President Obama and Chuck Hagel
President Obama and Chuck HagelReuters

President Obama defended former Sen. Chuck Hagel's (R-Neb.) record on Sunday, rebuffing attacks on the potential nominee for defense secretary.

"I've served with Chuck Hagel. I know him.  He is a patriot," Obama said in an interview that aired Sunday on NBC's "Meet the Press." "He is somebody who has done extraordinary work both in the United States Senate, somebody who served this country with valor in Vietnam.  And is somebody who's currently serving on my intelligence advisory board and doing an outstanding job."

Hagel, who is believed to be Obama's top choice to replace Secretary of Defense Leon Panetta, has come under widespread and intense criticism from the predominant Jewish community, which has lambasted his lax policies on Iran, his stance on Israel, and his comments regarding the "Jewish lobby" trying to influence legislators.

The Republican Jewish Coalition, along with countless others, has cited a long list of Hagel’s anti-Israel policies, asserting that his nomination would “be a slap in the face for every American who is concerned about the safety of Israel.”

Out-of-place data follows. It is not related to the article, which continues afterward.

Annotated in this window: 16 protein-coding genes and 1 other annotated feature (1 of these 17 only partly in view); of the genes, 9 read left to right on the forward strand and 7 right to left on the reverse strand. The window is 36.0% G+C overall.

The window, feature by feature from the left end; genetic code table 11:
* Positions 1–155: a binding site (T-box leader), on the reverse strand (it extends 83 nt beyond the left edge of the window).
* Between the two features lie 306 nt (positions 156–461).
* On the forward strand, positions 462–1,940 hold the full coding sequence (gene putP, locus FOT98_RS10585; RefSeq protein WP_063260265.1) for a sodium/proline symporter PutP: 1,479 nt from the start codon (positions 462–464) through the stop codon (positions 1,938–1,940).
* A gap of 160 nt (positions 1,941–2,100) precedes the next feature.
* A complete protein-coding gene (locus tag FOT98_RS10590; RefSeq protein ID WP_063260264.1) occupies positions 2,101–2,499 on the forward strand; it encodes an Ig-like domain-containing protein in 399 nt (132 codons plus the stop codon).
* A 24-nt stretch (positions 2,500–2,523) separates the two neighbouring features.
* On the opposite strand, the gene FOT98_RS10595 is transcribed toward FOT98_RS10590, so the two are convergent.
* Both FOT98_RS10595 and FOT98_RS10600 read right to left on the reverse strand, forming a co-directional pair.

"I think a lot of Republicans and Democrats are very concerned about Chuck Hagel's positions on Hamas and Hezbollah, and that there is wide and deep concern about his policies. All of us like him as a person," Republican Senator Lindsey Graham said on Fox News Sunday.

"There would be very little Republican support for his nomination, at the end of the day, there will be very few votes," added Graham.

Gay rights groups have also opposed the potential Hagel nomination, citing a comment he made 14 years ago in opposition to the nomination of James Hormel, who is homosexual, to serve as ambassador to Luxemborg.

While Obama noted that he has not made a decision yet on whom to nominate to succeed Panetta, the president noted that Hagel had apologized for his comments on Hormel. 

"I think it's a testimony to what has been a positive change over the last decade in terms of people's attitudes about gays and lesbians serving our country," Obama added. "And that's something that I'm very proud to have led.  And I think that anybody who serves in my administration understands my attitude and position on those issues."